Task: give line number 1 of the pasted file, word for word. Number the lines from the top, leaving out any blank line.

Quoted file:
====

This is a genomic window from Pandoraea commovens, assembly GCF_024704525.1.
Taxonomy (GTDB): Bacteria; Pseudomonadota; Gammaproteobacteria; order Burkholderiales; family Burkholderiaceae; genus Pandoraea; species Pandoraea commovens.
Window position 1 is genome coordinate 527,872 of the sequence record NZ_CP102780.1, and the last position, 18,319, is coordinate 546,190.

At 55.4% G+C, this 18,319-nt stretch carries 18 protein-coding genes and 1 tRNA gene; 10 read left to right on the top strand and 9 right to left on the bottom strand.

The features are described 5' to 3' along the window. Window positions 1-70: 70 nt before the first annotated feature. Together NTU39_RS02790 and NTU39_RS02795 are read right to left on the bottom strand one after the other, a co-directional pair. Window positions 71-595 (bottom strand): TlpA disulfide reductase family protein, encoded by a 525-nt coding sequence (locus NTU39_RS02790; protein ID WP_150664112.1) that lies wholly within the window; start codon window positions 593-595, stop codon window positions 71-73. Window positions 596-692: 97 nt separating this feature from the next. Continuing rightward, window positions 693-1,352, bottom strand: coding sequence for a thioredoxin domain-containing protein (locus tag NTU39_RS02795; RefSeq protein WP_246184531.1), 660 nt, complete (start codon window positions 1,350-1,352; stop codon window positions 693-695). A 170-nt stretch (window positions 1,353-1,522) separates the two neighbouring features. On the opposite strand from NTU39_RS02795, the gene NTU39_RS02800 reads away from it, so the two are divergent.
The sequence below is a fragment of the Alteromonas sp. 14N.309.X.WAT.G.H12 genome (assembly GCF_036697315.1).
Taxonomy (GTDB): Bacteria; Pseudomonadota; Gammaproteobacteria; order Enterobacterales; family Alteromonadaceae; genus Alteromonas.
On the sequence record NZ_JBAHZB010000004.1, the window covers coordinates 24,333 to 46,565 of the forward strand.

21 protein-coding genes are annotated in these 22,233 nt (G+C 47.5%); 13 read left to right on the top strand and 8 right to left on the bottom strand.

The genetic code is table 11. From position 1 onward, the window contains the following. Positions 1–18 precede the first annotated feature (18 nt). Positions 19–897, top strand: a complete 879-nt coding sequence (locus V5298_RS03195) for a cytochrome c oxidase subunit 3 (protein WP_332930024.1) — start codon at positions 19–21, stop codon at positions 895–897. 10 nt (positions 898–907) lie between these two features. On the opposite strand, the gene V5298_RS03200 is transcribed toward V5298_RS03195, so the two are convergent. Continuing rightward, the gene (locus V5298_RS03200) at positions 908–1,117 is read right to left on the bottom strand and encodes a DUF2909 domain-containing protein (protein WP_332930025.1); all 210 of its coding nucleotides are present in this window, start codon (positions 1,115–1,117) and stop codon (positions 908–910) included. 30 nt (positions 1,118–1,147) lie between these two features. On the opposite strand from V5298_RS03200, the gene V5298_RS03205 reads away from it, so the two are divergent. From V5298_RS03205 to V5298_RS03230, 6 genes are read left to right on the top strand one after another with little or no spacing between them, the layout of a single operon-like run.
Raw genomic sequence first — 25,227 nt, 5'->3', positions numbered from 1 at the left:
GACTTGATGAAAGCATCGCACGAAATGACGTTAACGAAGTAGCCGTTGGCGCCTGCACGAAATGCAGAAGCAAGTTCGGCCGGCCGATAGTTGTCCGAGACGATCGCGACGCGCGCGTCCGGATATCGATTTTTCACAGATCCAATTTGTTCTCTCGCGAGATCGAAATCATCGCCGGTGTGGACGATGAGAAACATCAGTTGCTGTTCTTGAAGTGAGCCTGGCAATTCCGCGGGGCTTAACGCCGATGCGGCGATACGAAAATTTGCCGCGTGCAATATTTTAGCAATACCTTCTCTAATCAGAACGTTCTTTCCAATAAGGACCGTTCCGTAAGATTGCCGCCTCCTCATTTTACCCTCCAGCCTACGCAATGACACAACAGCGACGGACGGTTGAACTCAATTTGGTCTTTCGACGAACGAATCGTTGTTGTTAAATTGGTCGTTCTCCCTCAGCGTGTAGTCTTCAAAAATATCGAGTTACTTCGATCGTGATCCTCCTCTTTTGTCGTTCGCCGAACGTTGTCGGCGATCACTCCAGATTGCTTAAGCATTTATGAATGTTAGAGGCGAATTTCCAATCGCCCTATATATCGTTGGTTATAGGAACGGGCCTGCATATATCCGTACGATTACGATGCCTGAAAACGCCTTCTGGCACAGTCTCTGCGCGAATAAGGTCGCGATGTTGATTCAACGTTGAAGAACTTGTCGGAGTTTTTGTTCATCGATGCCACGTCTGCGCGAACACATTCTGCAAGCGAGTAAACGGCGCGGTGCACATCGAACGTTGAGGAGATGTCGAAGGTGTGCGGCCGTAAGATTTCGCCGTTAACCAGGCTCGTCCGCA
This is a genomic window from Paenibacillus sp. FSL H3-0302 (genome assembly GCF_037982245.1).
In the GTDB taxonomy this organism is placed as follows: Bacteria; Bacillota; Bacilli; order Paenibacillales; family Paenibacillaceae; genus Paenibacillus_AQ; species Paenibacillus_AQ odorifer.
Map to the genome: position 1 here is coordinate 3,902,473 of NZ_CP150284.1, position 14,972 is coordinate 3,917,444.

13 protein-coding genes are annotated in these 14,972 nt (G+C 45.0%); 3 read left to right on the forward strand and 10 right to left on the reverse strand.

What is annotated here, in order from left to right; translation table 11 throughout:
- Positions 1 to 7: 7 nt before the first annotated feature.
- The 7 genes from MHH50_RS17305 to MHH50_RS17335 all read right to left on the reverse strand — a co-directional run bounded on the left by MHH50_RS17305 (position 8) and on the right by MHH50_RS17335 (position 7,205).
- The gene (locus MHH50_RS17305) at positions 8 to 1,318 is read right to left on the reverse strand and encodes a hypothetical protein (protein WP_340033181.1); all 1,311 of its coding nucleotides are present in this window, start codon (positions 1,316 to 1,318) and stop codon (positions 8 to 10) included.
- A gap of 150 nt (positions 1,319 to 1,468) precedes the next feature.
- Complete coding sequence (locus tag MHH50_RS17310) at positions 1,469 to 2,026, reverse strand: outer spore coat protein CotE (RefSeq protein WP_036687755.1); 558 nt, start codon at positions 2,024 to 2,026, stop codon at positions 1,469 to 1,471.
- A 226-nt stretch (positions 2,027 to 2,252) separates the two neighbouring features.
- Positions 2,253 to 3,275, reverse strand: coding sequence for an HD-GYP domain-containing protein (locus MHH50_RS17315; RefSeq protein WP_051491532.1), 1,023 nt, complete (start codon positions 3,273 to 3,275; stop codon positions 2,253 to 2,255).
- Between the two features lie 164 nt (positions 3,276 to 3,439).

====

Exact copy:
This is a genomic window from Pandoraea commovens, assembly GCF_024704525.1.